What’s in a name, Michael?

Fascinating culture, the white one. I’ve always been in awe – white culture rocks.

Look at this – the best thing about white culture are the names – they are interchangeable. You meet a guy called Elliot Cook in the morning, and then meet a guy called Cook Elliot in the evening. Although I would advise not to cook him. And the funny thing is, these two people would be separate and distinct, with no trace of kinship save for Adam as the common denominator. It’s insane.

I am part-way through the movie "Scott Pilgrim vs. the World". In the cast is a girl by the name of Alison Pill. Hahaha. This girl is a tablet. I can imagine when Miss Pill goes on the pill, isn’t that a form of cannibalism? I have yet to meet a person with first name "Pill" though, that would be sick. lol, sick *chuckle chuckle*.

There is hope that such a person exists though. I could swear there have been sightings. I mean, if Michael Jackson’s son is (or was) called Blanket, why would there not be a Pill? Heaven knows the latter would be more useful. As for Blanket, of course he’s relevant in this topic even if he isn’t totally white. His mother is white. Or looks white, like Mike. Dear lawd, we are living in the last days, where science and technology can erode a break-dancer’s nose and bleach the man to his very genes.

One wonders, though, whether an unfair generalization is being made here. I mean, "white" is rather vast. "White culture" must surely include Arnold Schwarzenegger and Sylvester Stallone. Imagine a guy walking around with a first name of Schwarzenegger. Hehehe. You meat a guy named Schwarzenegger Cook in the morning and then meat a guy called Cook Schwarzenegger in the evening! That savoury result may in due course lead to your termination. When it’s back.

Black culture doesn’t generally have such nice name interchangeability. For example, in the SADC region we generally have surnames of animal names. Ndebeles and Zulus will have Thulani Dube and Jeffrey Ndlovu ("Dube" = "Zebra" while "Ndlovu" = "Elephant"). Hardly shall you find a guy walking around as Ndlovu Dube or Dube Thulani. That would be nonsensical.

Ok you do get the Sotho/Pedi/Tswana guys with names like Kwena Tlou (Kwena = Crocodile and Tlou = Elephant). These guys are the exception rather than the norm, and frankly, they are strange. Oh they know they are strange, but they will maintain with this weird practice because "it’s my culture" and you know how people get when their culture is under criticism. Look at people dying by the hundreds in the Eastern Cape due to botched circumcisions, and yet still the young men run to the mountains to get a taste of that blunt rusty razor on their junk. I have often wondered – is it nice? Maybe I am missing an experience here, but ok.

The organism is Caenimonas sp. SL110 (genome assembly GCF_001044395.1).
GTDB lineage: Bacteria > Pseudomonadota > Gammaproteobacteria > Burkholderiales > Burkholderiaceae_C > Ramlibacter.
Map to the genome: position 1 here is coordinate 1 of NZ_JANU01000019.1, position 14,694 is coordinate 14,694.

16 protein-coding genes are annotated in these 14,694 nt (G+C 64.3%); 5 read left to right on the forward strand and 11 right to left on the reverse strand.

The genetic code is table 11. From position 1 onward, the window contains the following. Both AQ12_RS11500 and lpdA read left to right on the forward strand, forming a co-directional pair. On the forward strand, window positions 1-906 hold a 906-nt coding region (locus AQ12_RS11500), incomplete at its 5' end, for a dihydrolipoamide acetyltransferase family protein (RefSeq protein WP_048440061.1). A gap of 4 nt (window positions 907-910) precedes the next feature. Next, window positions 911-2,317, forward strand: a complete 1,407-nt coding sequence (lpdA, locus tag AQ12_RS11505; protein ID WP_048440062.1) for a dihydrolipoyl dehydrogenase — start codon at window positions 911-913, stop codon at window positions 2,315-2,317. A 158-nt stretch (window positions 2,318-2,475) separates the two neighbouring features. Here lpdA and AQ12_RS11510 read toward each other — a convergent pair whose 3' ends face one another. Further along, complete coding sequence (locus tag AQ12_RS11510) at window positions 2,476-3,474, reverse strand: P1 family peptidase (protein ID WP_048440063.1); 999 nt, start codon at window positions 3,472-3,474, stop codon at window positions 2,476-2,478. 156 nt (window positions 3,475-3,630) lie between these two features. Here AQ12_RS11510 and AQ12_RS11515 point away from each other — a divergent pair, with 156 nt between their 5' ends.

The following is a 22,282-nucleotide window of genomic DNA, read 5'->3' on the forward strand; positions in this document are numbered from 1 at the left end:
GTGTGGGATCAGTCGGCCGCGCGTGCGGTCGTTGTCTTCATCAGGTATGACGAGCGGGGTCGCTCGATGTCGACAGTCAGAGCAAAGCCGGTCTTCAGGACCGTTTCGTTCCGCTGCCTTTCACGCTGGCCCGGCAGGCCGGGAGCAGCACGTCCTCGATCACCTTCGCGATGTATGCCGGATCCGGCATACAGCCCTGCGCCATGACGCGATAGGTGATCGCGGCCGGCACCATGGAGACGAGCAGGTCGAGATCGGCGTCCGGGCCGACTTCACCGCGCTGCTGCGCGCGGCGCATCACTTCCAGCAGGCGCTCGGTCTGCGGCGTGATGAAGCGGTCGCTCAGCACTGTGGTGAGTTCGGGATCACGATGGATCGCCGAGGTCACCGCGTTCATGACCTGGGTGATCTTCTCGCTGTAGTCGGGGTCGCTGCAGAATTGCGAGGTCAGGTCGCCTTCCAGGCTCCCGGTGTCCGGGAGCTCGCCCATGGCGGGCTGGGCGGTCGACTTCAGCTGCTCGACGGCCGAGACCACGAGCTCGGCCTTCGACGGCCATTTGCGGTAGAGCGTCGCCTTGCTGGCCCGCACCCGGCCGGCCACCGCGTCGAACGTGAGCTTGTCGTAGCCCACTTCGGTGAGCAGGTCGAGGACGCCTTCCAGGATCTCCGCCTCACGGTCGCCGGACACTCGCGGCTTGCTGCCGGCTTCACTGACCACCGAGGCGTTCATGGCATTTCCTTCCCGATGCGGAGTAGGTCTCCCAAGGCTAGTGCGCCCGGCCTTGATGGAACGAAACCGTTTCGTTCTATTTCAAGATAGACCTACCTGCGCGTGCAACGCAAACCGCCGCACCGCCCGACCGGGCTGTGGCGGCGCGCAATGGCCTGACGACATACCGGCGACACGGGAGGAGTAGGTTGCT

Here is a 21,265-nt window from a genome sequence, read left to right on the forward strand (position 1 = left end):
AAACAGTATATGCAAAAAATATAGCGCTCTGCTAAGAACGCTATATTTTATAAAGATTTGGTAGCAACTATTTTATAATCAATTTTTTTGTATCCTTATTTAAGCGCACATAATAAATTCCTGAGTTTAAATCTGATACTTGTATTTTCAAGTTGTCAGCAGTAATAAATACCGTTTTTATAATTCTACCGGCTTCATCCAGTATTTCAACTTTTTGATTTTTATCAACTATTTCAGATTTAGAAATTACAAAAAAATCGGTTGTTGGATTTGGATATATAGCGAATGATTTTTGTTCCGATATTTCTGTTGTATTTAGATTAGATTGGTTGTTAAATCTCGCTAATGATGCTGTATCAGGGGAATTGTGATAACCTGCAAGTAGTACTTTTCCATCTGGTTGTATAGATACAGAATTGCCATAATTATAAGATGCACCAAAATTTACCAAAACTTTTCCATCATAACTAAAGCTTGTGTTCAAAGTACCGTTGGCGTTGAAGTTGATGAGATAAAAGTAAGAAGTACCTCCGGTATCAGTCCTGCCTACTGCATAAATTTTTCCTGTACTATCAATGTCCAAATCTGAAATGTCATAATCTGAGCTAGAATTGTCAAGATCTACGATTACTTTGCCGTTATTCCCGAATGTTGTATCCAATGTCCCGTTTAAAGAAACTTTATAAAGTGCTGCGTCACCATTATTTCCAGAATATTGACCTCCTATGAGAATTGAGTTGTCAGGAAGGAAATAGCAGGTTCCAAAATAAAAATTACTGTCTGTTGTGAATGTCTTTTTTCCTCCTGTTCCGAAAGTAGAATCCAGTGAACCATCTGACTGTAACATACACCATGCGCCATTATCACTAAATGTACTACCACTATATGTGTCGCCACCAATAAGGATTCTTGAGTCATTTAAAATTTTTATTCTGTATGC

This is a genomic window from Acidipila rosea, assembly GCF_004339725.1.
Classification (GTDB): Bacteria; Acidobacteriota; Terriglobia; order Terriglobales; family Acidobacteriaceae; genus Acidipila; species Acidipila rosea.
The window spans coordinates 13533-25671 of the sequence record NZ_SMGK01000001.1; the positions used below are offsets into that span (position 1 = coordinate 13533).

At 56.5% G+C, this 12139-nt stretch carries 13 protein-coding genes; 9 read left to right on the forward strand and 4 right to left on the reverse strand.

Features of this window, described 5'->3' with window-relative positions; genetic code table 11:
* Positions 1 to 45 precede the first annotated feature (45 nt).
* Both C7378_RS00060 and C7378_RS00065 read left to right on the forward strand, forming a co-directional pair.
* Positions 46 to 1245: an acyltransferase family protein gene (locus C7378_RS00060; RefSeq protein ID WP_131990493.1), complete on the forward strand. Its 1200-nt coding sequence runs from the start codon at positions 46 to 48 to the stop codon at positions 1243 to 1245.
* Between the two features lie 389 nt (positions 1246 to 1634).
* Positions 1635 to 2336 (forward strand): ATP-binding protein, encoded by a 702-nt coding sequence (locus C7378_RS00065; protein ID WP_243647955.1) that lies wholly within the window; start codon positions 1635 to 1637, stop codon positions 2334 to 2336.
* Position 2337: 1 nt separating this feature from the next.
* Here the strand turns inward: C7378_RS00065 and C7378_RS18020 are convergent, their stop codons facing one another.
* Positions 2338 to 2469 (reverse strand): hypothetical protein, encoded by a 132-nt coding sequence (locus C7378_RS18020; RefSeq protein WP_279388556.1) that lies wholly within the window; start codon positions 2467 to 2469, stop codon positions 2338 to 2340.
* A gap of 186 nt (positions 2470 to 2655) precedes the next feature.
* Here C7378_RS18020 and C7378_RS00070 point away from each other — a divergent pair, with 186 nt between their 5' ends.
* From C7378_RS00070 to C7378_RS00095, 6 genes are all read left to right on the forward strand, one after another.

I digress. Let’s get back on-topic and see the advantage of white culture in the names domain. Why, it offers an unlimited number of options for a name-seeker. Anything can work. The moment some lady migrates into the country bearing some curious surname, I can appropriate such surname and give it to my newborn son. Hell, I can appropriate her whole name to make a double-barreled mouthful that will keep my little boy busy through the early grades. If she is Laura Shannon, I can name little man Shannon-Laura. If her husband is Frazer Churchill, I can name my boy Churchill-Frazer. Or Shannon Frazer. Or Frazer Laura. Can you see the permutations and combinations here? Can you see the list of possibilities? Is it me, or is the white naming culture an exercise of infinite possibilities?

As for Blacks, we easily ran out. I mean, all names were used up – we had a dire need of names. Names were in shortage. When I was in high-school I used to be share my name with three other candidates. When my mother sent a registered parcel, she had to write my name, grade, class and seat number, else the parcel would traverse through three other pairs of hands before finally reaching mine at a much, much lighter weight than the original.

Clearly, this situation was untenable.

However, Black people are clever too. Yes we are. When we saw the imminent dearth of names, we sat down under the great Tree of Kuvuki and had an Indaba. The elders were called to brainstorm. It took a wise Sage by the name of Xaba to save us. He devised a cunning plan, as follows:

You see, all Black names, as long as they are in the mother tongue, have a specific meaning. For example, I mentioned Thulani Dube earlier. Thulani has a specific meaning. It means, "Be Silent". The plan by Xaba (Xaba means "Blanket made from animal skin") was that we would convert all our names directly to their English counterparts.

Simple! Deviously hatched!

This opened up a world of possibilities for us. All verbs, nouns, adjectives, past participles, present future tenses, what-have-you, the whole lot – that became our garden of Eden, whence we could pluck a name of choice, weight it, interpret it, translate it and apply it to a child as soon as he/she popped out of the womb. Eureka.

And that is how we got our Promises (Themba), our Remembers (Khumbulani) and our Surprises (Smangaliso). We had no mercy. Like labourers bearing scythes in a field densely-populated with thin dry grass, we harvested ruthlessly.

And that is how we gained power over the white naming culture.

And that is how the Blackness of one Michael Jackson finally came out after years of being successfully repressed behind that plastic surgery. He thought we would not expose him. He did not rely on Black intuition uncovering his crafty exercise.

He named his youngest son "Blanket".

Meaning "Xaba".

Wicked ne?


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